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White S. Africa Church Calls Apartheid ‘a Sin’

Times Staff Writer

The white Dutch Reformed Church, the religious organization of President Pieter W. Botha and 95% of his Cabinet, has declared apartheid “a sin” and again confessed its guilt for having helped establish, maintain and justify racial segregation for nearly four decades.

The action was considered a small advance for the 1.5-million member church. In 1986, it had acknowledged that apartheid is a mistake, that the church’s attempts to justify it biblically were wrong and that racism is a sin.

The statement Friday signaled a renewed commitment among the white Calvinist church, to which 60% of the country’s ruling Afrikaner people belong, to keeping its black, mixed-race Colored and Indian sister churches under the umbrella of the Dutch Reformed churches.

Those sister churches, led by such notable anti-apartheid campaigners as the Rev. Allan Boesak, among others, had threatened to break their ties with the white church if it failed to take stronger stands against apartheid.

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But in a statement Friday, they said they forgave the white church for its historical role in supporting apartheid and, “well aware of our own weakness and sin, we do not intend to hold the past against them.”

Among the most contentious issues raised during a biennial meeting of the churches’ leaders in Vereeniging last week was the role the churches should play in dismantling apartheid.

Conservative members of the white church believe the church should stay out of politics. More liberal members of the other churches, including Boesak and the Rev. Beyers Naude, a white minister in the black sister church, believe in active resistance to apartheid.

The black and mixed-race leaders said they had been heartened by the white church’s “call for fundamental and comprehensive changes” in apartheid, but that whites must also “embark on acts of liberation.”

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Differ on Civil Disobedience

“One cannot be a Christian and not resist apartheid,” the black and mixed-race leaders said. The white church refused to endorse a document issued by the sister churches that expressed support for civil disobedience.

But the white church, in its statement, said it “clearly and unequivocally regards apartheid in all its forms (as) a sin and irreconcilable with the Gospel.” It pledged itself to making the church family “one united, non-racial reformed church.” Although the church body has been formally non-racial for several years, language differences and tradition have kept it divided into four racially separate churches.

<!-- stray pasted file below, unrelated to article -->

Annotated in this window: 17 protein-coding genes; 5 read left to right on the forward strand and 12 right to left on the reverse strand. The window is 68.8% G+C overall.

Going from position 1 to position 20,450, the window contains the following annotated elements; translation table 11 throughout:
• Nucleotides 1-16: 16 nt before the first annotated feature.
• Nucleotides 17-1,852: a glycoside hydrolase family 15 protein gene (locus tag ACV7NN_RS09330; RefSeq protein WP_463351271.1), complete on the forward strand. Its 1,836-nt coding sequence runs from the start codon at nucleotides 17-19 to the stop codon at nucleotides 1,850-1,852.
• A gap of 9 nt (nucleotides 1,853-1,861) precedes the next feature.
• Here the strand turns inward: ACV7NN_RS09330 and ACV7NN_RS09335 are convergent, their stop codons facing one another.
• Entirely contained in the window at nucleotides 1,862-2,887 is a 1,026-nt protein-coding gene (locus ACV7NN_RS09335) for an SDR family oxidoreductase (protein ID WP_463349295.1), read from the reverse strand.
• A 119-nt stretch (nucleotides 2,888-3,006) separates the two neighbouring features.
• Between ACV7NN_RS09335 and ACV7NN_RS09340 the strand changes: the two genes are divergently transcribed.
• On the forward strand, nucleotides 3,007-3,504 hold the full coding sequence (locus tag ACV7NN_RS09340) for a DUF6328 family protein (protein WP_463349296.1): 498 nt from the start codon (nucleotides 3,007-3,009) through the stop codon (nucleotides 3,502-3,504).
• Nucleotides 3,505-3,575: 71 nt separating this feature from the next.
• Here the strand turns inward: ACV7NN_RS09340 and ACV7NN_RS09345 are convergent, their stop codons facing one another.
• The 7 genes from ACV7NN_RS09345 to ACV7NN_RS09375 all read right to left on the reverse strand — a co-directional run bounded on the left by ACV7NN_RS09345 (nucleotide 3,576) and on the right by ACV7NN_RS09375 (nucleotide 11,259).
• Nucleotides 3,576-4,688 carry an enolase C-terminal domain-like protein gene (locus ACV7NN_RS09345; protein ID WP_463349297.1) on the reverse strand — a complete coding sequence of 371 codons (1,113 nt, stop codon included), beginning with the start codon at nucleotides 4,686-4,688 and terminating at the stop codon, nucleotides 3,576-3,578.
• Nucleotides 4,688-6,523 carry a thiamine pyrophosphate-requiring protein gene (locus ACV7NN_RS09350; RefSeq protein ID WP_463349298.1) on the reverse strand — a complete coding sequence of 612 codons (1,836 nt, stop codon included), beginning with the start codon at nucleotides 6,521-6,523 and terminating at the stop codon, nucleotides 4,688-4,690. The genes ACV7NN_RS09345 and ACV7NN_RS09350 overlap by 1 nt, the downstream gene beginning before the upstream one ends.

Apartheid “cannot be accepted on Christian ethical grounds, because it contravenes the very essence of reconciliation, neighborly love and righteousness,” the white church said after the meeting, echoing the policy statement it issued in 1986.

The Dutch Reformed Churches have 3.2 million members, of whom 1.5 million are white, 1 million are black, 680,000 are mixed-race and 2,000 are Indian. The white flagship church’s congregation includes nearly 40% of all white South Africans and an even larger share of the ruling National Party, which makes it an especially powerful force in a country where the black majority is denied a vote in national affairs.

(Although President Botha is a member, the new leader of the National Party and Botha’s apparent successor, Frederik W. de Klerk, belongs to a small Protestant denomination.)

In many ways, the Dutch Reformed Church was the impetus for apartheid. In 1936, the church asked the government to prevent mixed marriages, and the government refused, saying that wasn’t the job of the state.

But 11 years later, the National Party came to power, ushering in apartheid and dozens of laws aimed at segregating the country, including legislation prohibiting racially mixed marriages, mixed neighborhoods, mixed schools, mixed meeting rooms and mixed hospitals.

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“We not only supported the concept of separateness, but we tried to give it a biblical, ethical justification,” Johan Heyns, a theology professor and moderator of the white Dutch Reformed Church, told foreign journalists recently.

Then, in 1986, the church rejected apartheid and decided to distance itself from politics, angering many of its members. About 30,000 far-right members and ministers broke away and formed a new church exclusively for white Afrikaners.

“The task of the church is not to make specific suggestions to the government but to proclaim the demands of the kingdom of God and stress that the withholding of political rights is a serious affront to human dignity,” Heyns said recently.


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